7. @OzarkHillbilly: I figure it is still likely that the House goes R, but the Senate staying D is looking better.

  8. Han says:


    It will not keep her from voting for Dems, but it’s certainly angered her because she played by the rules.

    People play by the rules and get crushed ALL THE TIME. Are we not supposed to help them because someone else played by the rules and didn’t get crushed?

  9. DAllenABQ says:

    I have no idea what to make of current Gallup approval/disapproval polls, or right track/wrong track polls. The granular information is interesting, even a bit useful on August 26, 2022. But not so much thereafter. We shall see what happens on mid-term election day.

    I am pleased there is a grownup man, if elderly, in the White House who understands the gravity of being the President of United States in the year of our lord 2022. Joe may not be right on particular policy questions, but he does not see the federal government as his personal fiefdom.
    This alone is a vast improvement on Administration 45.

  10. Andy says:

    Biden’s numbers had to go up at some point, I guess the relevant question is why now?

    As far as the mid-terms, things definitely do look better for Democrats. Besides the numerous GoP own-goals, the economy at least feels better, thanks to gas prices and low unemployment. Those may be somewhat canceling the effects of high inflation. The economy is still very weird.

    @Michael Reynolds:

    My guess is that the political calculus went like this: The people who are going to be upset already hate Biden. The people who like the idea are winnable youth, and of course parents who are often the ones paying. There is a third group who’ll roll their eyes and mutter about the yutes, but I doubt this really changes their votes.

    I think you’re right about the political calculus behind the decision, but I’m skeptical this will change a lot of votes one way or the other. It did piss off a lot of people I know who are aligned with both Democrats and Republicans, but I don’t see it changing votes. And a lot of people in my circle just don’t care.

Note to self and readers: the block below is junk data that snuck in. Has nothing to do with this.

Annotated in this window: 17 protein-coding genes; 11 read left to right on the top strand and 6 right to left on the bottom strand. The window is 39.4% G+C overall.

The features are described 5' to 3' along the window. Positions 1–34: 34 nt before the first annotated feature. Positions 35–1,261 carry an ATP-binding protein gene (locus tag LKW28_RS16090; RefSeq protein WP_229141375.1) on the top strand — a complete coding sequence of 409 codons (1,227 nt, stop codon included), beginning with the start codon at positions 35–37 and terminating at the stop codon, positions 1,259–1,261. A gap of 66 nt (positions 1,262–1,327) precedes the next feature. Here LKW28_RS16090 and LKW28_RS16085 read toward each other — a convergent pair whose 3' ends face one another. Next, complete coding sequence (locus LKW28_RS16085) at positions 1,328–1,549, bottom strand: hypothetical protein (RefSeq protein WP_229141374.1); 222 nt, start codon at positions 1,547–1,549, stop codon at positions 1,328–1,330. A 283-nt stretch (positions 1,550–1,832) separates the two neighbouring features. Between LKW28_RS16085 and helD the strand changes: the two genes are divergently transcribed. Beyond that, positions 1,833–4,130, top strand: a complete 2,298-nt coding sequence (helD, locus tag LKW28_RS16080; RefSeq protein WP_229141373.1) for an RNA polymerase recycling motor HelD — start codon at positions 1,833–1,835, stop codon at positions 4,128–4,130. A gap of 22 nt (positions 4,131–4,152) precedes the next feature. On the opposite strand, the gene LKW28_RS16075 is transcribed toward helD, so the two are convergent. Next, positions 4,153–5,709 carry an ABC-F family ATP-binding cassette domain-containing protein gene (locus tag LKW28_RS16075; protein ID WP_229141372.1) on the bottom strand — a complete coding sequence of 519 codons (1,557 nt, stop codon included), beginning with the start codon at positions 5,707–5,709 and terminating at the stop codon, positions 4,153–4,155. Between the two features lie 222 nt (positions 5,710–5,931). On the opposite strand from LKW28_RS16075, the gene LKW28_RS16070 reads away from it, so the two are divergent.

11. Just nutha ignint cracker says:

    @Han: Not to mention that I paid one tenth (literally, I looked it up) of what students pay now to go to the school from which I graduated and that my job actually paid for a year’s tuition at the private school to which I went and even a minimum wage job summer job paid what it cost to go to a state university for a year.

    The argument I keep hearing is “I don’t see why we should do this now when no one offered it to me back then.” (And we didn’t even have loan displacement/substitution programs that forgive part of a loan for working at targeted employment when I went to school, either. Course, we didn’t really NEED them, but nobody offered and that what matters.) I’m not sure that “I played by the rules” isn’t really a kinder and gentler (h/t George W Bush) version of “…no one…” but I got no dog in the fight. Whinge about whatever you want to.

  12. Lounsbury says:

    Success breeds success. Particularly success that is actually marketed and sold heavily as success. Contra the BBB round, it rather seems the Democrats Left has acccepted firing on own wins for not being big or pure enough is not a winning strategy.

    @OzarkHillbilly: The “but” are rather puzzling as normally signaling false forecast. Until facts changed, it was a very solid forecast. But between the political idiocy of the Supreme Court ideologues drive on the abortion ruling highlighting the sheer extremism – applied – of the anti-movement, and the interventions of Trump in favour of Trumpist, the facts changed. Plus the unexpected win of the Climate bill and even better the Left this time not repeating the first round error of attacking own-partial win.